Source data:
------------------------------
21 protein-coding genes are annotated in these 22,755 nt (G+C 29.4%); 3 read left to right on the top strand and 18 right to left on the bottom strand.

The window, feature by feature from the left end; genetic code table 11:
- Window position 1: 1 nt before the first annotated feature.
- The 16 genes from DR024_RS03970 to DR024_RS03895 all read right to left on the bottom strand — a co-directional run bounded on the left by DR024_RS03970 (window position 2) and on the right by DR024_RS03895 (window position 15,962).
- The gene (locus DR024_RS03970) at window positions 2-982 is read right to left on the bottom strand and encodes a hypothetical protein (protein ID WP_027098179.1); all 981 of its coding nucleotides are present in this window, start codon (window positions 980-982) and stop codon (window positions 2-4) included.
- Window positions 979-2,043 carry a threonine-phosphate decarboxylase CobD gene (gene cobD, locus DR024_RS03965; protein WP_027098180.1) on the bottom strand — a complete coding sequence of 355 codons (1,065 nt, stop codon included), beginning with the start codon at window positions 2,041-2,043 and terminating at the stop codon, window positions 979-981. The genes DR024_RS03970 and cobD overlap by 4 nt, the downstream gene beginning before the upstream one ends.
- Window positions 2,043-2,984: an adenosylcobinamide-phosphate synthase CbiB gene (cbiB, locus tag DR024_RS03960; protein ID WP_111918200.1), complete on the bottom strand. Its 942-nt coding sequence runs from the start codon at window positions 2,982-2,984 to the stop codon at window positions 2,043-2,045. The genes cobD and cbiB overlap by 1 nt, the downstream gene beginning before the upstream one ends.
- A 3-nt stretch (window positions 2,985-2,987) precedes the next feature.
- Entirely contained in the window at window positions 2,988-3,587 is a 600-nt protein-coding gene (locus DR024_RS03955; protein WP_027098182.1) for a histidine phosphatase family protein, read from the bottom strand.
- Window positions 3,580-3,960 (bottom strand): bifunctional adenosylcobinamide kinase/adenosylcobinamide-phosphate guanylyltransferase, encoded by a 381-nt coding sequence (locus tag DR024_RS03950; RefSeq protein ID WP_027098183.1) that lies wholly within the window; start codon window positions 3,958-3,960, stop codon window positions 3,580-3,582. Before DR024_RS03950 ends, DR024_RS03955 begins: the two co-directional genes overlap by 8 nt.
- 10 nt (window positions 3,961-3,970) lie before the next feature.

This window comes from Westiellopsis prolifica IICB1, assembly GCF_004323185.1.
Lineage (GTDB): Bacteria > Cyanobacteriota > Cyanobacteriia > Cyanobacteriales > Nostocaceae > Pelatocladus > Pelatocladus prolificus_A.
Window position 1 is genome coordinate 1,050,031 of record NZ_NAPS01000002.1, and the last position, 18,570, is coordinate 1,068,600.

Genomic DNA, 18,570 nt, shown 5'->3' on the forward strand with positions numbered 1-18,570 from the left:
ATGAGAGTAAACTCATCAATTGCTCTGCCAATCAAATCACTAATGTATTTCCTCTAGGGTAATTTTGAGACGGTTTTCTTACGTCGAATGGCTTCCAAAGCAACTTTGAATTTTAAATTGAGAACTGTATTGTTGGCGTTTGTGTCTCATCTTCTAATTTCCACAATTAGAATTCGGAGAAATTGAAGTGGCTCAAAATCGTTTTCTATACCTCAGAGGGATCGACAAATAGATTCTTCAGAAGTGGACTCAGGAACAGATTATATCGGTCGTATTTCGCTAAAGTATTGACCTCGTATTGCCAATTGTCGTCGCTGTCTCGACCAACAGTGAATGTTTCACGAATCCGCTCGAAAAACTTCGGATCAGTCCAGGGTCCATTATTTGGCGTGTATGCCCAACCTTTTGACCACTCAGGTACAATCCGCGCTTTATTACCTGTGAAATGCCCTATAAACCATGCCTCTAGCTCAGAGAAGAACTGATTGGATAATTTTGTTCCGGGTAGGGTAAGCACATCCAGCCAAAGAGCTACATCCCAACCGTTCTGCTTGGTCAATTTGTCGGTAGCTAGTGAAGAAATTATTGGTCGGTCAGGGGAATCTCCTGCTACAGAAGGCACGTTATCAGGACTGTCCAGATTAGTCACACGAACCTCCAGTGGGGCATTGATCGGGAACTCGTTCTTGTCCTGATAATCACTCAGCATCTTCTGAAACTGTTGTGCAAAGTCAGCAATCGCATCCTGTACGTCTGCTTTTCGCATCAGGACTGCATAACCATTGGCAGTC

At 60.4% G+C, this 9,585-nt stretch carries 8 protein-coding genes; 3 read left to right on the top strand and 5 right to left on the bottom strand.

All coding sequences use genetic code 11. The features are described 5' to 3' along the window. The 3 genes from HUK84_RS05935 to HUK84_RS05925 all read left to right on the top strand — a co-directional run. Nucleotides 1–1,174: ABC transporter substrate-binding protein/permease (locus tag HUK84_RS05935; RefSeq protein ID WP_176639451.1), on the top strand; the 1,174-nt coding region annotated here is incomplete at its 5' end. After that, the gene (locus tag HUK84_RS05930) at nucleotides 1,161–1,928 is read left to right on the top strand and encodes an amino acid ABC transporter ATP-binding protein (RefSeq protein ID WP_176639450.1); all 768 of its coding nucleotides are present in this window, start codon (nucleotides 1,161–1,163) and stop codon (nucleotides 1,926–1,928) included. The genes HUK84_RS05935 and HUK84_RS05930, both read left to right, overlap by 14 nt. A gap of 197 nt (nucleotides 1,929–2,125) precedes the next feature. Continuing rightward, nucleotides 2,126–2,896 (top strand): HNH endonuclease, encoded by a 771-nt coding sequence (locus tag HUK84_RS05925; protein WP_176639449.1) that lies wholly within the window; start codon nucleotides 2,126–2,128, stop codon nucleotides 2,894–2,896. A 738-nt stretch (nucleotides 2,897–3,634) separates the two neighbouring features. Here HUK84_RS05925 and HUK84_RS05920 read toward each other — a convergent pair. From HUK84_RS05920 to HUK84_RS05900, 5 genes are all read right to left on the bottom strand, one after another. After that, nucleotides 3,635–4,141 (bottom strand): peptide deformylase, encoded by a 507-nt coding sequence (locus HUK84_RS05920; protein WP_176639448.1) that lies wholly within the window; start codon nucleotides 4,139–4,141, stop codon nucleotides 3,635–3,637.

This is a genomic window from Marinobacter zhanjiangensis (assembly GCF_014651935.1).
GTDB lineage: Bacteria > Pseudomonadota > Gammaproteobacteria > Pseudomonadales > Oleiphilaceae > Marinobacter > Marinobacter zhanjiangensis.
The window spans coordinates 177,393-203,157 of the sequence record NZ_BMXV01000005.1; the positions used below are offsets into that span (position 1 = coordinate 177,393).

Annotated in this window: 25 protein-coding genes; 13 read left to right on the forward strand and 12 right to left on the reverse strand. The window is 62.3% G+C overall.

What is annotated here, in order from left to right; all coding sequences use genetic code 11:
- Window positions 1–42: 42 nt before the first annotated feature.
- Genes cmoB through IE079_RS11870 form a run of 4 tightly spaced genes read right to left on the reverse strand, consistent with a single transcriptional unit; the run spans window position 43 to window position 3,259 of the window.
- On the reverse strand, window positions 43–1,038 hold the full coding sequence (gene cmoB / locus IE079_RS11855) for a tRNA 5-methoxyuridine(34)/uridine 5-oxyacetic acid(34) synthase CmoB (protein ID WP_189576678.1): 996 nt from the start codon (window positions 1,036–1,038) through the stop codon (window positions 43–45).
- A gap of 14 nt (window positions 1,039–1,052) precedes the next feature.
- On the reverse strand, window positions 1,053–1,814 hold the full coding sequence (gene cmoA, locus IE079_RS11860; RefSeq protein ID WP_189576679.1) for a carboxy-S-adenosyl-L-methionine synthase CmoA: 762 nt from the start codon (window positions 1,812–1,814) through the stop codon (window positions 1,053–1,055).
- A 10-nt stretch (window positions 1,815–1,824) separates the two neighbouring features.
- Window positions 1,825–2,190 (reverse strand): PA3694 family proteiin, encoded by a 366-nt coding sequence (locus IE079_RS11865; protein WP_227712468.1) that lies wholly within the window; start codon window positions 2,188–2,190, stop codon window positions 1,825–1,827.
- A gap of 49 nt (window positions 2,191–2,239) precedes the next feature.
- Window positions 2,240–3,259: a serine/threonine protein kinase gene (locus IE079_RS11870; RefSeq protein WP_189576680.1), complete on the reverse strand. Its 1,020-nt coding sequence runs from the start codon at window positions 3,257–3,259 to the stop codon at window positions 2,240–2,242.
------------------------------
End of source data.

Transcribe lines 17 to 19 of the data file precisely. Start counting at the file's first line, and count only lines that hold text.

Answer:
At 60.4% G+C, this 9,585-nt stretch carries 8 protein-coding genes; 3 read left to right on the top strand and 5 right to left on the bottom strand.

All coding sequences use genetic code 11. The features are described 5' to 3' along the window. The 3 genes from HUK84_RS05935 to HUK84_RS05925 all read left to right on the top strand — a co-directional run. Nucleotides 1–1,174: ABC transporter substrate-binding protein/permease (locus tag HUK84_RS05935; RefSeq protein ID WP_176639451.1), on the top strand; the 1,174-nt coding region annotated here is incomplete at its 5' end. After that, the gene (locus tag HUK84_RS05930) at nucleotides 1,161–1,928 is read left to right on the top strand and encodes an amino acid ABC transporter ATP-binding protein (RefSeq protein ID WP_176639450.1); all 768 of its coding nucleotides are present in this window, start codon (nucleotides 1,161–1,163) and stop codon (nucleotides 1,926–1,928) included. The genes HUK84_RS05935 and HUK84_RS05930, both read left to right, overlap by 14 nt. A gap of 197 nt (nucleotides 1,929–2,125) precedes the next feature. Continuing rightward, nucleotides 2,126–2,896 (top strand): HNH endonuclease, encoded by a 771-nt coding sequence (locus tag HUK84_RS05925; protein WP_176639449.1) that lies wholly within the window; start codon nucleotides 2,126–2,128, stop codon nucleotides 2,894–2,896. A 738-nt stretch (nucleotides 2,897–3,634) separates the two neighbouring features. Here HUK84_RS05925 and HUK84_RS05920 read toward each other — a convergent pair. From HUK84_RS05920 to HUK84_RS05900, 5 genes are all read right to left on the bottom strand, one after another. After that, nucleotides 3,635–4,141 (bottom strand): peptide deformylase, encoded by a 507-nt coding sequence (locus HUK84_RS05920; protein WP_176639448.1) that lies wholly within the window; start codon nucleotides 4,139–4,141, stop codon nucleotides 3,635–3,637.

This is a genomic window from Marinobacter zhanjiangensis (assembly GCF_014651935.1).